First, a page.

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Spurgeon's expositions of the Psalms is the finest work on the subject. Read his sermon or commentary on Psalm 13.
MacLaren was the prince of expositors. He belonged to the 19th century, the golden age of Bible preaching and teaching. Alas, there are very few today who go back to the 'old masters' of the Word of God. No wonder, today's Christianity is a shallow version of the true faith!
Time to get your hands on books by Harry Ironside. It is good to have 'full assurance' that you are God's child and that you have been really and truly saved.
A Psalm of David
How long, O LORD? Will you forget me forever?
How long will You hide Your face from me?
How long shall I take counsel in my soul, having sorrow in my heart daily?
How long will my enemy be exalted over me?
Consider and answer me, O LORD my God;
Enlighten my eyes, lest I sleep the sleep of death;
Lest my enemy say, ‘I have prevailed against him’;
Lest those who trouble me rejoice when I am shaken.
But I have trusted in Your mercy;
My heart shall rejoice in Your salvation.
I will sing to the LORD, because He has dealt bountifully with me.
This brief psalm begins with a four-fold cry of ‘How long? How long, O LORD?’
God is testing our faith. And the test continues over a long period of time. We need patience. ‘You have need of endurance.’ Heb 10:36. ‘Let us run with endurance the race that is set before us.’ Heb 12:1. ‘Jesus…endured the cross’, Heb 12:2. ‘Consider Him who endured such hostility…’ Heb 12:3. Three times we have the same word ‘endure’ in the first three verses of Hebrews 12.
This is what James says. ‘Consider it all joy, my brethren, when you encounter various trials, knowing that the testing of your faith produces endurance. And let endurance have its perfect result, that you may be perfect and complete, lacking in nothing.’ Jas 1:2-4
‘Indeed we count them blessed who endure. You have heard of the endurance of Job and seen the end intended by the Lord – that the Lord is very compassionate and merciful.’ Jas 5:11
It is written of Abraham that, ‘after he had patiently endured, he obtained the promise’. Heb 6:15.
‘How long?’ is the cry of every true child of God. Not only David (as in this Psalm), or Job, or Abraham, but all the prophets, who are ‘an example of suffering and patience’. Jas 5:10.
Hear this poignant cry from the children of God. Zion said, ‘The LORD has forsaken me, and my Lord has forgotten me.’ Isa 49:14. And hear the LORD’s reply: ‘Can a woman forget her nursing child, and not have compassion on the son of her womb? Surely they may forget, yet I will not forget you.’ 49:15.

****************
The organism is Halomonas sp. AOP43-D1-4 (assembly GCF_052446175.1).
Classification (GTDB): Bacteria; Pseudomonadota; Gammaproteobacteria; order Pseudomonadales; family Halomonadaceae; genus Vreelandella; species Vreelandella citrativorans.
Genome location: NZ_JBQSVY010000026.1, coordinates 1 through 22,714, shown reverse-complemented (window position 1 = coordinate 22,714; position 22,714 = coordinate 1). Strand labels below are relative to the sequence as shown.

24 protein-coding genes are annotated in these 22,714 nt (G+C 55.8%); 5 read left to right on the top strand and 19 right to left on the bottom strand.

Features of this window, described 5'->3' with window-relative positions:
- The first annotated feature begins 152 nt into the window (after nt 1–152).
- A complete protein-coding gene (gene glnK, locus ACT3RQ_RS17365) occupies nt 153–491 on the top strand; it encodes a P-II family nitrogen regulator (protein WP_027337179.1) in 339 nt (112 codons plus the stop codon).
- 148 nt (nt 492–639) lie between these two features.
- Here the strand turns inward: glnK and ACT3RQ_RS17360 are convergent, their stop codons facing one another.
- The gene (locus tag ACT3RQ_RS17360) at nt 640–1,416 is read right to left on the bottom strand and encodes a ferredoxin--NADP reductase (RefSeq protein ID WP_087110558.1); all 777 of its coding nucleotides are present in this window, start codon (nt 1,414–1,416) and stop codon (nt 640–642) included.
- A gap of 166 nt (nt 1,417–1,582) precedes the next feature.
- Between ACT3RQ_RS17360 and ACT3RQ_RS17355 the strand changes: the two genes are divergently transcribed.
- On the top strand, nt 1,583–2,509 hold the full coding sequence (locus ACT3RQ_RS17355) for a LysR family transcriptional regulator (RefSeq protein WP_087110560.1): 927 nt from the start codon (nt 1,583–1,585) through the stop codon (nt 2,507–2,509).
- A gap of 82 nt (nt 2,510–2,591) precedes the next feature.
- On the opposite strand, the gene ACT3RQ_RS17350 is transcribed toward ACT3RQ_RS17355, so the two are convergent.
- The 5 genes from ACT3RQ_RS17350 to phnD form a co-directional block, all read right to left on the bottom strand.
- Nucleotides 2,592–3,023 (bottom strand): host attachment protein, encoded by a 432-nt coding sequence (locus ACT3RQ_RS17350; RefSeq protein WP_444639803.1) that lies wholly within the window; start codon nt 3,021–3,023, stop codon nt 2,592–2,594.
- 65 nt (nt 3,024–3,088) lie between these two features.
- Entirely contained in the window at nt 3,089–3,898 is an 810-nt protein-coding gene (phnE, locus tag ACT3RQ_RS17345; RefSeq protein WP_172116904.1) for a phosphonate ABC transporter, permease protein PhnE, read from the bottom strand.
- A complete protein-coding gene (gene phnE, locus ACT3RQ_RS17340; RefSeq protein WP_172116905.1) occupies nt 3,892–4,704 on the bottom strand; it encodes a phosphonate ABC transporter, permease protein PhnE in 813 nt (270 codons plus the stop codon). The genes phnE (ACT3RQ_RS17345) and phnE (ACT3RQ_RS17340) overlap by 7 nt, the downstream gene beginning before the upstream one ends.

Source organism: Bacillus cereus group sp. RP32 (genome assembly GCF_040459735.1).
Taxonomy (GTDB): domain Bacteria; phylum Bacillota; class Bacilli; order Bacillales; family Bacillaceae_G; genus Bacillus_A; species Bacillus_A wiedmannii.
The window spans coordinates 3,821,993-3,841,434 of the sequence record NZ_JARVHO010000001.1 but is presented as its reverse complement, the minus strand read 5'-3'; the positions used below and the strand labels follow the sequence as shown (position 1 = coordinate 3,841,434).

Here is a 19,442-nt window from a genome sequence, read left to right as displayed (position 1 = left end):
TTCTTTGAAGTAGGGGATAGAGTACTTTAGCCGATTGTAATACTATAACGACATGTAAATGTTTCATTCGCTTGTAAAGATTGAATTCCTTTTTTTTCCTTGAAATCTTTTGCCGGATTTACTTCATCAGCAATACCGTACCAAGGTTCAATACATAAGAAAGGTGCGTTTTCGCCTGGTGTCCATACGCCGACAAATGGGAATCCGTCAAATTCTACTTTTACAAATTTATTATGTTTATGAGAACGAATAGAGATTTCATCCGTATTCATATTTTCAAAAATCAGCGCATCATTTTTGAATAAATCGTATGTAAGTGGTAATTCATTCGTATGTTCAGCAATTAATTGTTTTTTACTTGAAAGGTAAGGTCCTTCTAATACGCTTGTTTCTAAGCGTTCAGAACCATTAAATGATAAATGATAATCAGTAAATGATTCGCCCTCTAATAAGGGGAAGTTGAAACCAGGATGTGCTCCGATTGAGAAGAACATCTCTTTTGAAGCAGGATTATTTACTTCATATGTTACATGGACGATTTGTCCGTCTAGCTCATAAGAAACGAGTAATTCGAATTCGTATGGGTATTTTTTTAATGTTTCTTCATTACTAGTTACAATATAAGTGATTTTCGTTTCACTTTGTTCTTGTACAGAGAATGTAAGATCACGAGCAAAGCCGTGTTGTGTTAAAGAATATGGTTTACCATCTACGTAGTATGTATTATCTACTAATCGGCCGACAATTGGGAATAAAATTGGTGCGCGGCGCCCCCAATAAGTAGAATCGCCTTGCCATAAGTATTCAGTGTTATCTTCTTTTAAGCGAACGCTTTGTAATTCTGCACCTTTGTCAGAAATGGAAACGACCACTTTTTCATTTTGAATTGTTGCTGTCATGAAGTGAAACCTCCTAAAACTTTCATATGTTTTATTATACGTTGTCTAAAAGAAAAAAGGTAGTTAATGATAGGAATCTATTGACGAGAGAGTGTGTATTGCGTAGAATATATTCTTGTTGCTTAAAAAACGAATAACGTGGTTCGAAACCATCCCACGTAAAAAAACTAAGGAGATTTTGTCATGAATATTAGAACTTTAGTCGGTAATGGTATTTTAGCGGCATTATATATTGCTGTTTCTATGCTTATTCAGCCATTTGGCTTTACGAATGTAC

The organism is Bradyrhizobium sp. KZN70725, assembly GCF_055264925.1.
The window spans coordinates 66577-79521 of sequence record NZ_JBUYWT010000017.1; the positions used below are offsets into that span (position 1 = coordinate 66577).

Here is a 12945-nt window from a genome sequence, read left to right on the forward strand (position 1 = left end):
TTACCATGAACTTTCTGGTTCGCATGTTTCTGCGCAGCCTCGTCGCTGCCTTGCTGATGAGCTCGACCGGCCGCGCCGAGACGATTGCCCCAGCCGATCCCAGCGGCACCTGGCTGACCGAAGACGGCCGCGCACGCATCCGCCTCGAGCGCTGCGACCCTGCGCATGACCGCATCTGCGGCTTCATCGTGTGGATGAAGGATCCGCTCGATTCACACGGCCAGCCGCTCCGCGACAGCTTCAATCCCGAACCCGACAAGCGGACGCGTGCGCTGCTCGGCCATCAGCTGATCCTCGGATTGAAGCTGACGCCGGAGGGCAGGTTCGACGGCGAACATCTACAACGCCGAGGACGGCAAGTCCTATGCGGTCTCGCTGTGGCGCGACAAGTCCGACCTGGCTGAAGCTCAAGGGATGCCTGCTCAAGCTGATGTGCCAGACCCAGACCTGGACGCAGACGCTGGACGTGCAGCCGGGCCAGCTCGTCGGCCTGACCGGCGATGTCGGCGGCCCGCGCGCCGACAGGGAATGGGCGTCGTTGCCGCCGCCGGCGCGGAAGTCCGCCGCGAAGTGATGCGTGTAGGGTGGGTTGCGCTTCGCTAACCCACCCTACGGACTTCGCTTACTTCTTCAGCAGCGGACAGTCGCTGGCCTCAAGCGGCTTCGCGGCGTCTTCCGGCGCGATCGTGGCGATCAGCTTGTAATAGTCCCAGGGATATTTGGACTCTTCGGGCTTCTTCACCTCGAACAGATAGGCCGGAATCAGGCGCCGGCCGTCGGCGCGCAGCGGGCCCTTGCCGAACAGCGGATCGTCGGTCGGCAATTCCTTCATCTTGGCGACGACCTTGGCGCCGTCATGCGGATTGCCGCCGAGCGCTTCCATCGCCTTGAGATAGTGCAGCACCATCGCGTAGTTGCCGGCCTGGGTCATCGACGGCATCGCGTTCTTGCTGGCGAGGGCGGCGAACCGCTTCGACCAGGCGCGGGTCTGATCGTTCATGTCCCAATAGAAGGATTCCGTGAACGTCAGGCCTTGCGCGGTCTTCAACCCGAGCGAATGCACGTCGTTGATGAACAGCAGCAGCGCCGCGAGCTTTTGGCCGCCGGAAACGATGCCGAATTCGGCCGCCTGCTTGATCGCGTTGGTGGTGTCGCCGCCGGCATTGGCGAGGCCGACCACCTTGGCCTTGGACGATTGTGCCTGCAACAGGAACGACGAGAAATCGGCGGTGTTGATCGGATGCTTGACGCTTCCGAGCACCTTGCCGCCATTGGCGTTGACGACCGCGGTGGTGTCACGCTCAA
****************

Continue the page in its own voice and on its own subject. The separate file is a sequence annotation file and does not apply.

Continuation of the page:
The first two verses of Psalm 13 are cries from the cross. We remember our Lord crying out, ‘My God, My God, why hast Thou forsaken Me?’ Every child of God has to go through this deep experience of the cross. A subjective experience; a fellowship in the sufferings of Christ.
How the enemy tries to shake us! How easily our hearts are troubled! How quickly we fall into despair!
But the Lord is merciful and kind. ‘He knows our frame; He remembers that we are dust.’ Ps 103:14. He will not allow us to suffer more than we can bear, 1 Cor 10:13.
God is good and His mercy endures forever. He delights in mercy, Micah 7:18b. He will again have compassion on us. Micah 7:19a.
‘I will sing to the LORD, because He has dealt bountifully with me.’ Psalm 13:6. Note the word 'bountiful'. Whatever God does, He does bountifully, abundantly, so that 'our cup runs over'!
God does not forget; He remembers. God remembered Noah, Gen 8:1. God remembered Abraham, Gen 19.29. God remembered Rachel, Gen 30.22. God remembered Hannah, 1 Sam 1:19. God remembered His covenant with Abraham, Isaac and Jacob, Exod 2:24.
He forgets our iniquities, covered as they by the blood of Jesus. But He remembers our prayers. He is a prayer-hearing and prayer-answering God. He heard the prayer of David and brought him ‘out of all his troubles’. Psalm 54:7.
And so the Lord dealt bountifully with David. For we read: ‘He died in a good old age, full of days and riches and honor…’ 1 Chron 29:28.
All our suffering is not in vain. For suffering in a believer’s life leads to glory. 1 Pet 4:13, 2 Cor 4:17. The more the suffering, the more the glory. Did not the Lord say so in the parable of the vine, in John 15:2b: ‘Every branch that bears fruit He prunes, that it may bear more fruit’? ‘By this My Father is glorified, that you bear much fruit…’ John 15:8.
Today the Psalms of David are continuing to bear fruit for God’s glory. How much they have comforted God’s children in times of suffering and sorrow! What a great blessing the Psalms are!
© Roland N Oliver/Pratonix